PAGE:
Coca-Cola unveils Vitingo at Rs5 in bid to boost reach
Coca-Cola has introduced the Minute Maid Vitingo, a water soluble powder priced at Rs5 per sachet, reviving a popular yet controversial price point that it discontinued 14 years ago
New Delhi: Coca-Cola India Pvt. Ltd on Thursday introduced the Minute Maid Vitingo, a water soluble powder priced at Rs5 per sachet, reviving a popular yet controversial price point that it discontinued 14 years ago. The purpose: get more people to try Coca-Cola products.
In 2000, the Indian unit of American beverages maker The Coca-Cola Co. had introduced Rs5 bottles of Coca-Cola, which was followed by rival PepsiCo with its own beverage at the same price. Coca-Cola ended the Rs5 bottles in 2004.
“The Rs5 price point will increase our reach, especially to the segment which cannot afford most of the packaged beverages. Nutrition is a category we would be focusing on in future. The aim is to bring products that have connects with the country’s socio-economic needs. And Vitingo fits in perfectly,” said T. Krishnakumar, president, Coca-Cola India and South-west Asia.
Coca-Cola’s Vitingo will have to compete with dominant Glucon-D, a similar product by American food firm The Kraft Heinz Co. and home-grown packaged goods maker Dabur India Ltd’s Glucose-D, among others.
“Chemist outlets would be one of the most important distribution channels for Vitingo. We have almost no presence there. We have partnered with wholesaler Metro Cash and Carry that has a strong presence in that segment. We’ll have more partners,” Krishnakumar said.
Vitingo, however, is not an entirely new product. The company has been distributing it as part of its corporate social responsibility initiatives through non-governmental organisations since 2010.
“That model had limitations. Now, we want to make Vitingo a purposeful commercial venture. With scale, we’ll make little money even at Rs5,” added Krishnakumar.
In its previous Rs5 avatar, Coca-Cola fulfilled its purpose by getting a lot more people to try its beverages in packaged glass bottles, especially across rural India. The industry followed suit.
However, Krishnakumar said, the company has no plans of selling more products at Rs5.
“More than 70% of packaged beverages sold in India are at Rs20. We already have some options, and we’ll have more in future at Rs10,” added Krishnakumar.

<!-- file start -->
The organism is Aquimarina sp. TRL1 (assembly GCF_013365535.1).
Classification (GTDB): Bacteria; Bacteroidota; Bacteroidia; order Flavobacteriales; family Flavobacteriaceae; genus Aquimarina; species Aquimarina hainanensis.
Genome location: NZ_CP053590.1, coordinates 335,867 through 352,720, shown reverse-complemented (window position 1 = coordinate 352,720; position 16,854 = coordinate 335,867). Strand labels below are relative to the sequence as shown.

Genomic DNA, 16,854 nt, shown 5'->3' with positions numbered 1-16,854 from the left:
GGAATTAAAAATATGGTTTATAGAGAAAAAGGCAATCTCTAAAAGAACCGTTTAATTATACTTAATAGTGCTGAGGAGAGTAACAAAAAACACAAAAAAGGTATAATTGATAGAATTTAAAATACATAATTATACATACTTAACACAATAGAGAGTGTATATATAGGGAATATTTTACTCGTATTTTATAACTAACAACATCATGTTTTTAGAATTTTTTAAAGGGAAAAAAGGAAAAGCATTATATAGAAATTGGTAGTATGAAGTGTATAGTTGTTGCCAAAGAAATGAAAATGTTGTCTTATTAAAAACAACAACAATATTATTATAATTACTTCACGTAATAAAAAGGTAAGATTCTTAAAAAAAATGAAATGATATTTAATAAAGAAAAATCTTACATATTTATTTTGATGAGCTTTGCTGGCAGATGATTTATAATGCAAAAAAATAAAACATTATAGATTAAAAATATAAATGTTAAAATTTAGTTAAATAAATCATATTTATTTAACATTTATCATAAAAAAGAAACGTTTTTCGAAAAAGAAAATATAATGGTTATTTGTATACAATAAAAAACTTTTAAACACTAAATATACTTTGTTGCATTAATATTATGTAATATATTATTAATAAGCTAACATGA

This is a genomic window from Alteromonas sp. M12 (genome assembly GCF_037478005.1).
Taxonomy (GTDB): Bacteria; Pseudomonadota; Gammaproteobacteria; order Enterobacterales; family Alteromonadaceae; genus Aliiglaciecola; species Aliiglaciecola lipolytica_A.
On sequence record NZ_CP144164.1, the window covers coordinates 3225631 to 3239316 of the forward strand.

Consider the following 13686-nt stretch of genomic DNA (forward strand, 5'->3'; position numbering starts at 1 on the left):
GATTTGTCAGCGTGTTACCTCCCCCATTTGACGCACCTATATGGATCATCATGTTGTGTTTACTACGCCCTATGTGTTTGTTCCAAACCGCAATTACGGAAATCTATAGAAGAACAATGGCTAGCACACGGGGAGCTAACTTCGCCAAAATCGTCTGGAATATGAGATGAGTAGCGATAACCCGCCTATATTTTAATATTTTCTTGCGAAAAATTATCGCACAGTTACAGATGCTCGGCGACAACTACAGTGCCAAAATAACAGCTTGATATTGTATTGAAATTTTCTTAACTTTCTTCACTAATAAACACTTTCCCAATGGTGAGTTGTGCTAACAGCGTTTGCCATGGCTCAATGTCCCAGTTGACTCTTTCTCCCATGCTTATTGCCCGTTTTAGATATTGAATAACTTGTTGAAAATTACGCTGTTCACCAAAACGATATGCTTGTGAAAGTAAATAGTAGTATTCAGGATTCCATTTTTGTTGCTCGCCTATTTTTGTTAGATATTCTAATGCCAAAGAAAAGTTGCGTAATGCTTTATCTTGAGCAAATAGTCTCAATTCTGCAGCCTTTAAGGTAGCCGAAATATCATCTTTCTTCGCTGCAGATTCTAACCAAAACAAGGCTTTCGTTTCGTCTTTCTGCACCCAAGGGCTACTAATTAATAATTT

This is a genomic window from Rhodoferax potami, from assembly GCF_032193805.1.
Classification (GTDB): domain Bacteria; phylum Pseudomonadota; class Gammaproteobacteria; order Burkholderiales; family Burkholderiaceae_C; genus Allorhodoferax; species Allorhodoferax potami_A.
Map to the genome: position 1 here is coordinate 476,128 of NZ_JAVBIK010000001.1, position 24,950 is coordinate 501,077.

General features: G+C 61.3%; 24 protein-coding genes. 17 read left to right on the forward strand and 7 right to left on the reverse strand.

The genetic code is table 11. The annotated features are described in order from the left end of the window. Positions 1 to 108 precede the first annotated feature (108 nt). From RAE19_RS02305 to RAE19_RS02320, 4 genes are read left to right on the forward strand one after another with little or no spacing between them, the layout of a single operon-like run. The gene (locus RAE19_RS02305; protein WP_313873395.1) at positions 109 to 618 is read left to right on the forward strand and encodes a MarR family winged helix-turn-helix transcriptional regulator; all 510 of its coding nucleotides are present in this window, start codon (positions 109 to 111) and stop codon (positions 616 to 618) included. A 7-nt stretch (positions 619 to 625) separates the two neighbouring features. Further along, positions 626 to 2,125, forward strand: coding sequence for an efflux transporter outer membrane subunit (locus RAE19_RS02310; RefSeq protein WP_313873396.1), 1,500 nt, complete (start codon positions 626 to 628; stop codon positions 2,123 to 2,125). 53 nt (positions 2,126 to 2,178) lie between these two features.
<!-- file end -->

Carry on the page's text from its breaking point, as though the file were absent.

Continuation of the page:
At Rs10, the company sells Aquarius Glucocharge, a packaged drink the company calls ‘enhanced hydration’, tetra packs of Minute Maid and Maaza.
Besides, the company sells its aerated drinks at Rs10 through 45,000 splash bars (portable dispensing units) across smaller towns. “We’ll increase this as well,” he said.
Krishnakumar said that Coca-Cola is taking a bet on Aquarius. “At Rs10, Aquarius alone is expected to get 5-7% more consumers to Coca-Cola’s reach in the foreseeable future,” he added.
Coca-Cola is also planning to re-enter dairy by end of this year. The company had entered the segment with Vio ready-to-drink flavoured milk in 2016 which did not have much of a presence.
“We have learnt some lessons. We are working on a few products and preparing for a re-entry,” Krishnakumar said.
Its rival PepsiCo India Holdings Pvt. Ltd, the local unit of PepsiCo Inc., had entered the market in March 2017 with Quaker Oats ready-to-drink milk with limited distribution.
India’s estimated Rs80,000-90,000 crore dairy market has always proved to be tough for multinational companies to crack.
In January, French dairy firm Danone SA exited the market after three failed attempts. The market is dominated by co-operatives such as the Gujarat Cooperative Milk Marketing Federation Ltd that owns the Amul brand.
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